President Hechtle was allowed eight days of vacation in 1941, and he planned it carefully, making arrangements for eight specific days. However, when his authorization papers were issued, he found that the dates were off by two days. His complaint was ignored. He took his vacation and, upon returning, learned that during the last two days of his absence (when he had originally planned to be home again) the Mannheim police had to take the Jewish people out of their homes and put them in trucks and take them away. “And terrible stories my colleagues told me of what they experienced. I know that the Lord had heard my prayers and prevented that I should be involved in this terrible business. . . . I [had been] praying every day that the Lord might help and protect me, that I would not have my hands in anything that was directed against the Jewish people. I knew that the police would have to do the dirty work . . . against the Jews. [10]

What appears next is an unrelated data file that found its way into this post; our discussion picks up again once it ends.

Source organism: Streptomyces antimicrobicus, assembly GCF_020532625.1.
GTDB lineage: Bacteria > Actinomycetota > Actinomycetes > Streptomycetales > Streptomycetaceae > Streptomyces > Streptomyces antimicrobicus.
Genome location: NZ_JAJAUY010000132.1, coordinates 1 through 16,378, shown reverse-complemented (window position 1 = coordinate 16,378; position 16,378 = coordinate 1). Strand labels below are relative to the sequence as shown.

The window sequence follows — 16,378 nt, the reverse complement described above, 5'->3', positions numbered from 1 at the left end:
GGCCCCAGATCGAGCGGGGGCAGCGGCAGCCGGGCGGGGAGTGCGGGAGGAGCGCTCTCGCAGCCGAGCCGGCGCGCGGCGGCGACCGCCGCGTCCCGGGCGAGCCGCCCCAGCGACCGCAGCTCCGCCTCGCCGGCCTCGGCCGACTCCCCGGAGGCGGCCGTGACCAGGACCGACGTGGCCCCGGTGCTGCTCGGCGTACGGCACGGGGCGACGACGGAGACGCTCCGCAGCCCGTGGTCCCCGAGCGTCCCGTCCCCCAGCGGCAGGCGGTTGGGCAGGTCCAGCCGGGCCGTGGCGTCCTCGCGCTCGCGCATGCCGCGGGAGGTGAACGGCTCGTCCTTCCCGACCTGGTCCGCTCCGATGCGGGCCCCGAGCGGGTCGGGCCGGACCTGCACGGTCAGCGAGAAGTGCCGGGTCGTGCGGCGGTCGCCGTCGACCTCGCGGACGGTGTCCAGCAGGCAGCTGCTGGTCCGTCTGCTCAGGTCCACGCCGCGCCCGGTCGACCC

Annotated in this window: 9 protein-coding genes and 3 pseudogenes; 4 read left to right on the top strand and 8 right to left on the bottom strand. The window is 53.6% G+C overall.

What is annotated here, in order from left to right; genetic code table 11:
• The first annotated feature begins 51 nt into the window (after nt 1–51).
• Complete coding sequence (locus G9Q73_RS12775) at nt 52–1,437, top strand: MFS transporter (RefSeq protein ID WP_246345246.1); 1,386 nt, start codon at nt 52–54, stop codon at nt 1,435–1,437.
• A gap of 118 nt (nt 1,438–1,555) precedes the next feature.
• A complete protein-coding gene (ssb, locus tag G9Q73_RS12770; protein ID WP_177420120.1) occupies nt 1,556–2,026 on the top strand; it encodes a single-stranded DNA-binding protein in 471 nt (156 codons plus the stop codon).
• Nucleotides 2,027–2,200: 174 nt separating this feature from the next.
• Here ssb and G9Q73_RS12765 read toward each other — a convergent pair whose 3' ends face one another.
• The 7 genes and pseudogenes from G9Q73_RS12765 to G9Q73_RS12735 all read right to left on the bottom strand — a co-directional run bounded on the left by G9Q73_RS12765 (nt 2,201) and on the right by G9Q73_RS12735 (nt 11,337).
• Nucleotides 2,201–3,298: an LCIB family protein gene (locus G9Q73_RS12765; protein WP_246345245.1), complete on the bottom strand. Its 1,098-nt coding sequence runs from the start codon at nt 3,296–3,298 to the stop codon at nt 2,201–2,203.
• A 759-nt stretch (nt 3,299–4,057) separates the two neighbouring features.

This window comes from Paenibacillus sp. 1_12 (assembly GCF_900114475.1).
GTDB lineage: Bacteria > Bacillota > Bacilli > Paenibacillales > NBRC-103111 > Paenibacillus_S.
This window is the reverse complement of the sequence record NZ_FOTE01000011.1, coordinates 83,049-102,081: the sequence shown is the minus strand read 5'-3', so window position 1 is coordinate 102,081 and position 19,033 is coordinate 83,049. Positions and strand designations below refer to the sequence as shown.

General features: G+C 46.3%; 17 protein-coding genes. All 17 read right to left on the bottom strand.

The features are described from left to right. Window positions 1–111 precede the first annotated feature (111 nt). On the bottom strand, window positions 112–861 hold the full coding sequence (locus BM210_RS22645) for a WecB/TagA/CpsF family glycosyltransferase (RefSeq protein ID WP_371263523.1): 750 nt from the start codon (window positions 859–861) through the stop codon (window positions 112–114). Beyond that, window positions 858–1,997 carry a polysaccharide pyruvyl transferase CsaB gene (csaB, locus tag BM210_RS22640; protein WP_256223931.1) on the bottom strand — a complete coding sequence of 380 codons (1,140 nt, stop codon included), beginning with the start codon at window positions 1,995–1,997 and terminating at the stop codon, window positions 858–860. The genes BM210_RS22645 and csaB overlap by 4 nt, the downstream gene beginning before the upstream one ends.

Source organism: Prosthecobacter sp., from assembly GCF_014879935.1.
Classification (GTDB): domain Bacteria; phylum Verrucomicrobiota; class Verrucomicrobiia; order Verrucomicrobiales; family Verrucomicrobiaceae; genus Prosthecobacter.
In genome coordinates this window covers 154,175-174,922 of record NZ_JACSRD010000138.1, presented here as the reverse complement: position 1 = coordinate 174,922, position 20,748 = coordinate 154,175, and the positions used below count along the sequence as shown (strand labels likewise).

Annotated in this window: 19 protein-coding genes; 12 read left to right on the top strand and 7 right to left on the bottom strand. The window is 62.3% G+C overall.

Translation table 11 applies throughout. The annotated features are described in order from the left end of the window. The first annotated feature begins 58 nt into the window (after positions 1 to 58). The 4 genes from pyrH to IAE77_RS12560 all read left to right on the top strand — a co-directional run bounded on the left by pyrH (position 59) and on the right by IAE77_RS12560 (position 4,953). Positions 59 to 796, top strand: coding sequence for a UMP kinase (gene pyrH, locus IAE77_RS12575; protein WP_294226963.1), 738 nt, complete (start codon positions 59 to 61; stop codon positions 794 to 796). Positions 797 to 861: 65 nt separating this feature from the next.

In early 1942, one of the first air raids against the city of Mannheim could have ended tragically for Eugen Hechtle. He was in a basement hallway of the police building downtown when bombs began to fall very close by. At one point, an officer called, came by, and requested that he go to a different room. Arriving there, he found that nobody needed him or understood why he had been summoned. At that moment, the building shook violently and he was showered with dust. He later discovered that a huge bomb had crashed through the building and landed where he had previously been sitting and that “all of the people that were in that hallway were buried.” [11]